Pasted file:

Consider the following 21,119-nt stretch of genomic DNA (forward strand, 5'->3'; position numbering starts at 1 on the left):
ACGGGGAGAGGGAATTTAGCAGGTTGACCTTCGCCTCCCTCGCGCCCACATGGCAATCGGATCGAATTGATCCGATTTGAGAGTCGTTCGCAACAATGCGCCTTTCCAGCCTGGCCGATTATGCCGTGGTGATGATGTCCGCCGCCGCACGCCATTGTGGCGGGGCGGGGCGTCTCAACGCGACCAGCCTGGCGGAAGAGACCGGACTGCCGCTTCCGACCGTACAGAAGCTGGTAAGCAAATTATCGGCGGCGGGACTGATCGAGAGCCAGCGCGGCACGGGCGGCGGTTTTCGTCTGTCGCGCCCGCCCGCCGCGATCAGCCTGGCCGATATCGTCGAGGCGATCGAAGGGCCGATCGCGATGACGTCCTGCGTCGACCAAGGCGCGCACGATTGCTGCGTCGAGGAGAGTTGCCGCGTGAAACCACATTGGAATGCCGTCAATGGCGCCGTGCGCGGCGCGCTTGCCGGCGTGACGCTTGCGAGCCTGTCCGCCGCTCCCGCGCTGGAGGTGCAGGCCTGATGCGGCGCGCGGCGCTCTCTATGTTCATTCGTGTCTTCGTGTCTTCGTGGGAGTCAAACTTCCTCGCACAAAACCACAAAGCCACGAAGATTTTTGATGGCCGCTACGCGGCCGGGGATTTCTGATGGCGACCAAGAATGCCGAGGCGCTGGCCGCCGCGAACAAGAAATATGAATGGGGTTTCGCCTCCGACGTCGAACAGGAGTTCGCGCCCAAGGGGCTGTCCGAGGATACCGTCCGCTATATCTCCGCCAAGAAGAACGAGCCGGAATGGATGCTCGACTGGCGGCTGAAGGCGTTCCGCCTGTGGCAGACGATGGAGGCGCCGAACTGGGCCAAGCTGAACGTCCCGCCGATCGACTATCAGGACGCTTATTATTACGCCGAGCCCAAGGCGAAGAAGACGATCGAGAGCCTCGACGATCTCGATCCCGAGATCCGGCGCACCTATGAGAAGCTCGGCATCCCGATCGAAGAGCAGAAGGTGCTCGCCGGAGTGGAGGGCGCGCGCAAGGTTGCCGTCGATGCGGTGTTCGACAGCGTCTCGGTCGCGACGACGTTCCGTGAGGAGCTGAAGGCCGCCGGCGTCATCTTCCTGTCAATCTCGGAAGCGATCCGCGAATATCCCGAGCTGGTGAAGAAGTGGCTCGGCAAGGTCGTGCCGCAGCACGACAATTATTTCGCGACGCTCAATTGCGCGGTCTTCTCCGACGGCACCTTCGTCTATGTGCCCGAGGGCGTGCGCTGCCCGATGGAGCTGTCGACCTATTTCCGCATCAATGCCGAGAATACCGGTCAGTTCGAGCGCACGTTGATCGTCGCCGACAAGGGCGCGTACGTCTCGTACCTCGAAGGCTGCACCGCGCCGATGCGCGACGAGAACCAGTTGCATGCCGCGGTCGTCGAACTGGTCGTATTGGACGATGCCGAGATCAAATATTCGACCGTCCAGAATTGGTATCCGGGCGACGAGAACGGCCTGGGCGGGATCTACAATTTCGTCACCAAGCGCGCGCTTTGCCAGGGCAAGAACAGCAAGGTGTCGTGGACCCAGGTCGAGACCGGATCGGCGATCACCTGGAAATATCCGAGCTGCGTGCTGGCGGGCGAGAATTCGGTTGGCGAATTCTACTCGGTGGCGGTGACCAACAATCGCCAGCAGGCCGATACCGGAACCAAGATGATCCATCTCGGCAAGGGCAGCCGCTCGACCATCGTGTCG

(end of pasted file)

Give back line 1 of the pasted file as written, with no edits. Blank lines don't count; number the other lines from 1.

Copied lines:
Consider the following 21,119-nt stretch of genomic DNA (forward strand, 5'->3'; position numbering starts at 1 on the left):